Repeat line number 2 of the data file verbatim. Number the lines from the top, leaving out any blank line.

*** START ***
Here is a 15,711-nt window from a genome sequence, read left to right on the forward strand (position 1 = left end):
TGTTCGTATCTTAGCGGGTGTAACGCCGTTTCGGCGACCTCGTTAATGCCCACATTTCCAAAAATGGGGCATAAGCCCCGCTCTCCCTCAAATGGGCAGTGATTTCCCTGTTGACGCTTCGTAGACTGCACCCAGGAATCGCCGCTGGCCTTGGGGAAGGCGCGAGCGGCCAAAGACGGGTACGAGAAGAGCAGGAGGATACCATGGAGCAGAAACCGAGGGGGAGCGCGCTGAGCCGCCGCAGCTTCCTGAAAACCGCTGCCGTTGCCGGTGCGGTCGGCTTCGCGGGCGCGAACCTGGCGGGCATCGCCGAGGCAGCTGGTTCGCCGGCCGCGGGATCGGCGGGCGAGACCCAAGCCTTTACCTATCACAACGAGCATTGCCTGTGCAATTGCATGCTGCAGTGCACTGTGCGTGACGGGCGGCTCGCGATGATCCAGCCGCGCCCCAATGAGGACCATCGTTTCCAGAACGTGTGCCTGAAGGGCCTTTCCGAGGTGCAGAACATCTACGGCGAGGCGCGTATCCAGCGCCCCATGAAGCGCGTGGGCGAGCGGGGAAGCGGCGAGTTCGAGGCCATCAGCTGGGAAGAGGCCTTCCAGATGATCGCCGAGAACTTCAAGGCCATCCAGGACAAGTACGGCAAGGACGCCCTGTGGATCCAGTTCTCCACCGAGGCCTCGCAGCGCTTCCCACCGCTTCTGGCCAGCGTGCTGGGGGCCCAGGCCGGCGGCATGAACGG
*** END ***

TGTTCGTATCTTAGCGGGTGTAACGCCGTTTCGGCGACCTCGTTAATGCCCACATTTCCAAAAATGGGGCATAAGCCCCGCTCTCCCTCAAATGGGCAGTGATTTCCCTGTTGACGCTTCGTAGACTGCACCCAGGAATCGCCGCTGGCCTTGGGGAAGGCGCGAGCGGCCAAAGACGGGTACGAGAAGAGCAGGAGGATACCATGGAGCAGAAACCGAGGGGGAGCGCGCTGAGCCGCCGCAGCTTCCTGAAAACCGCTGCCGTTGCCGGTGCGGTCGGCTTCGCGGGCGCGAACCTGGCGGGCATCGCCGAGGCAGCTGGTTCGCCGGCCGCGGGATCGGCGGGCGAGACCCAAGCCTTTACCTATCACAACGAGCATTGCCTGTGCAATTGCATGCTGCAGTGCACTGTGCGTGACGGGCGGCTCGCGATGATCCAGCCGCGCCCCAATGAGGACCATCGTTTCCAGAACGTGTGCCTGAAGGGCCTTTCCGAGGTGCAGAACATCTACGGCGAGGCGCGTATCCAGCGCCCCATGAAGCGCGTGGGCGAGCGGGGAAGCGGCGAGTTCGAGGCCATCAGCTGGGAAGAGGCCTTCCAGATGATCGCCGAGAACTTCAAGGCCATCCAGGACAAGTACGGCAAGGACGCCCTGTGGATCCAGTTCTCCACCGAGGCCTCGCAGCGCTTCCCACCGCTTCTGGCCAGCGTGCTGGGGGCCCAGGCCGGCGGCATGAACGG